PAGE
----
It’s a darn panfish, for gosh sake. How hard can it really be to catch one—or 20? When it’s the right place at the right time, the answer is: Not that hard at all. However, if you’re serious about your crappie fishing, and the spawn is over, filling a bucket with slabs becomes a bit more difficult and a tad more technical.
When crappies are scattered, or if they’re tightly clustered on specific areas, dialing in the sweet spots means covering water, noting bite details, and developing replicable patterns. Confronted with multiple factors of depth, distance, and different bait actions, crappie pro Dan Dannenmueller dissects the complex challenge with a plain—make that “planer”—solution.
Borrowing a page from the walleye angler’s playbook, Dannenmueller deploys a spread of jigs, crankbaits, and Roadrunners, each towed behind a planer board. The board’s front clip secures the line, while a rear clip loosely holds the line until a strike pops it free and releases the spring-loaded signal flag.
Essential to this technique is a Tadpole trolling weight clipped between the main line and a 2- to 3-foot bait leader. Referring to the Precision Trolling Data app on his smartphone, Dannenmueller determines the amount of line and the boat speed necessary to achieve the precise crappie-holding depth. Electronics play a key role in determining the proper depth, bottom contour, and structure that you plan to fish, and helps you keep your spread over the most promising water.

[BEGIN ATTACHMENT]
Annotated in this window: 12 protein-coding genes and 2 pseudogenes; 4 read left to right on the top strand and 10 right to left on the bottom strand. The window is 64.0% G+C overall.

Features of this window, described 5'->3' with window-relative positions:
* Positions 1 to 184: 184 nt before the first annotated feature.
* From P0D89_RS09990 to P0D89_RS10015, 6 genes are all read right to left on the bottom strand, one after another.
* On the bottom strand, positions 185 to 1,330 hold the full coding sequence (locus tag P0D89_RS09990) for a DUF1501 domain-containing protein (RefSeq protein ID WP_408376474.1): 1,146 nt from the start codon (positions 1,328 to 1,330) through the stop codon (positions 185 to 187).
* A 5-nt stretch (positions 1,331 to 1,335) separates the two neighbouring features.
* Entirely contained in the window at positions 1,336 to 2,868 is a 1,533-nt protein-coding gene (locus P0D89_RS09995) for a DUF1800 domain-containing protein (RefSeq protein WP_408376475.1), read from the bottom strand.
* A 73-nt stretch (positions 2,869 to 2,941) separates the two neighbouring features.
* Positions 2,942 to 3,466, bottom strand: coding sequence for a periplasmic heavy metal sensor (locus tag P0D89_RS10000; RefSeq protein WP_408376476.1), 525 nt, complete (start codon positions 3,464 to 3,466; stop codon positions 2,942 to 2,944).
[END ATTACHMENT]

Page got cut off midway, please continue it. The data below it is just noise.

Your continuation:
For precise bait placement, Dannenmueller fishes his planer baits on Abu-Garcia Alpha Mar conventional line-counter reels. Lever-action reels facilitate more convenient line release than thumb-bar models, and star drags simplify small tension adjustments. His 8-foot B&M catfish rods might seem like overkill, but this technique requires beefy sticks to withstand planer drag.
Stern rod racks—one per side—each hold four rods staggered in height, front to back. Deploying rods highest to lowest ensures that each subsequent planer and bait lines up below the previous one for effective spread spacing, which prevents line fouling.
Setting the spread at an established trolling speed helps keep everything in order. Dannenmueller uses a hands-free Minn Kota Ulterra for direction and speed control.
“The boards have helped us locate and catch fish when they are in open water feeding on schools of shad,” says Dannenmueller. “We can cover varying depths as well as large areas of rivers and lakes, thus eliminating non-productive areas while concentrating on the areas that produce quality fish. It’s a great crappie-catching tool.”
Photographs by the author